PICTURED WITH BOB are members of the Prospect Mountain High School Robotics Team. The group of students spoke to the Alton Centennial Rotary Club on Thursday, Dec. 6, about competing in the U.S. FIRST Robotics Competition. Pictured (l to r) are: Owen Parker, Matt McGinnis, Matt Breuer, Brad Bugieida, Garret St. Laurent and (front) Lauren Breuer. Not pictured are: Carter Shelton, Matt Wajda, Nick Pinard, Kyle Barrett, Tim Wilson, Zack Drolet, Eric Mercer, Jake Boyce and Emily Chase. Tim Croes. (click for larger version)
December 17, 2012ALTON — When the new year rolls around, the Prospect Mountain High School robotics team will find out what the new challenge for the U.S. FIRST Robotics Competition will be.
The students will go into build-mode and will have six weeks to build a completely new robot to compete in competitions throughout New England.
Last year, the challenge was building a robot that could shoot basketballs into a hoop while only storing up to three basketballs at a time.
Last year's team received an electronics control award for their robot design. Every year the robot is named "Bob" and the group of about 15 students is up to the challenge, whatever it may be, when the new challenge is revealed in January.
A group of students from PMHS robotic team spoke to the Alton Centennial Rotary Club on Thursday, Dec. 6, and talked about last year's competition and their hopes for this year's competition.
The team from PMHS will compete at the competition in Manchester in late February, but they have a goal of traveling to another regional competition in Lewiston, Maine in April and then hopefully on to the national championship in St. Louis, Mo., if they qualify.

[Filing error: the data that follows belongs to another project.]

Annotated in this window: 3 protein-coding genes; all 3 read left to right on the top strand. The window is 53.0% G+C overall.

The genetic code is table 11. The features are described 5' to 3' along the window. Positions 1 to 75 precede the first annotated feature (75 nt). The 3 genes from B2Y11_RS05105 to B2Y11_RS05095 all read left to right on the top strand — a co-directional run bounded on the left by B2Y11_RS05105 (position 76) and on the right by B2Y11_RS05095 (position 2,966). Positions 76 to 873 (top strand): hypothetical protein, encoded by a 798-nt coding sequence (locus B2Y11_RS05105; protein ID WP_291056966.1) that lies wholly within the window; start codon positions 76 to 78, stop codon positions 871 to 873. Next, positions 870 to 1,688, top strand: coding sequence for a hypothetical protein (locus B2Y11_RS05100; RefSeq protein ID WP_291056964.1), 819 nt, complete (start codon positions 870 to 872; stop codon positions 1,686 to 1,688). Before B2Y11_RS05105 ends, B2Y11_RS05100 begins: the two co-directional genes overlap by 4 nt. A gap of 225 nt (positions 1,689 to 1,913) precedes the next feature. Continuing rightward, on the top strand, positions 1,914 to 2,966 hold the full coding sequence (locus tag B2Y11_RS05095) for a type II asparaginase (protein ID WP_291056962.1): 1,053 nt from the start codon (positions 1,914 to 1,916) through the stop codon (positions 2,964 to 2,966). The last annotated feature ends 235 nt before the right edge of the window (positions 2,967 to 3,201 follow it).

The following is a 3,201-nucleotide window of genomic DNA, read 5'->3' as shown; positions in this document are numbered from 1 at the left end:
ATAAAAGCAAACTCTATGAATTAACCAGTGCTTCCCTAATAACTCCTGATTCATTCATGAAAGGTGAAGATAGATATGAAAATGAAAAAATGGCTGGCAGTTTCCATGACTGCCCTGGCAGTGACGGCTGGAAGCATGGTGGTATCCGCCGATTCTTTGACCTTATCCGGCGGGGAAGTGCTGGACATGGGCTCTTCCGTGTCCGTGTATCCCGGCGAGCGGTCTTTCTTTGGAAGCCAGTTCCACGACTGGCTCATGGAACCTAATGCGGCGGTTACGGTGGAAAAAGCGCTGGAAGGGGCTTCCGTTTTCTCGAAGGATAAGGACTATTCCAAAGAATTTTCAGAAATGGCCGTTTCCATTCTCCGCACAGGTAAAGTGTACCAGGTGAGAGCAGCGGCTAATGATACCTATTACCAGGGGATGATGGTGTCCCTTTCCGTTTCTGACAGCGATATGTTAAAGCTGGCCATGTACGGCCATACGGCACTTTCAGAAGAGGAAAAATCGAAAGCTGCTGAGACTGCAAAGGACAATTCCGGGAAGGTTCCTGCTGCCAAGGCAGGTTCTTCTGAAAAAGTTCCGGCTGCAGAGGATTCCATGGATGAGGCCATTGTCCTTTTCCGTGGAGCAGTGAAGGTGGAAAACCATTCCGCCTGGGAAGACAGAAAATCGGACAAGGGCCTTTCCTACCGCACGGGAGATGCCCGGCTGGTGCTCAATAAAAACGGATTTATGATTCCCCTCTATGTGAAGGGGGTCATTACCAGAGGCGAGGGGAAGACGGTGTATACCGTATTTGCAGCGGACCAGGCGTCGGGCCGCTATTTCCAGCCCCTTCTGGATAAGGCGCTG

The team is supported by the school district in the competition in Manchester, but an additional $7,600 would need to be raised to attend the regional competition in Lewiston.
Matt Breuer, the captain of the team, talked about the fun and challenges in competing.
"It's the hardest fun that you are ever going to have," Breuer said.
He talked about building the robot that was created to shoot basketballs for the competition.
Brian Hikel, a teacher at PMHS and advisor to the team, talked about the software that was developed from scratch by the students.
"It is not a kit that they put together and compete with," Hikel said. "They develop the software that runs this machine."
The students are very excited about the possibility of competing in the regional event in Lewiston and need financial support to make this dream a reality.
Hikel talked about the experience that the team had in competition where they helped out another team that was struggling. A term that is trademarked by U.S. FIRST is 'co-operitition,' which welcomes cooperation during the competition.
Hikel joked about the past robots being deconstructed and parts used for the other things, but said the basketball-shooting "Bob" would be spared.
"There are other robots that had to go through the organ donor program," Hikel joked.
On a more serious note, Hikel pointed out that many students who compete in U.S. FIRST can obtain scholarships to attend college and said that more than $16 million is available in scholarship money for the students who compete.
For more information about U.S. FIRST, visit www.usfirst.org and anyone interested in donating to the team's cause can call Prospect Mountain High School at 875-7500 and talk to Hikel.
Tim Croes can be reached at email@example.com or 569-3126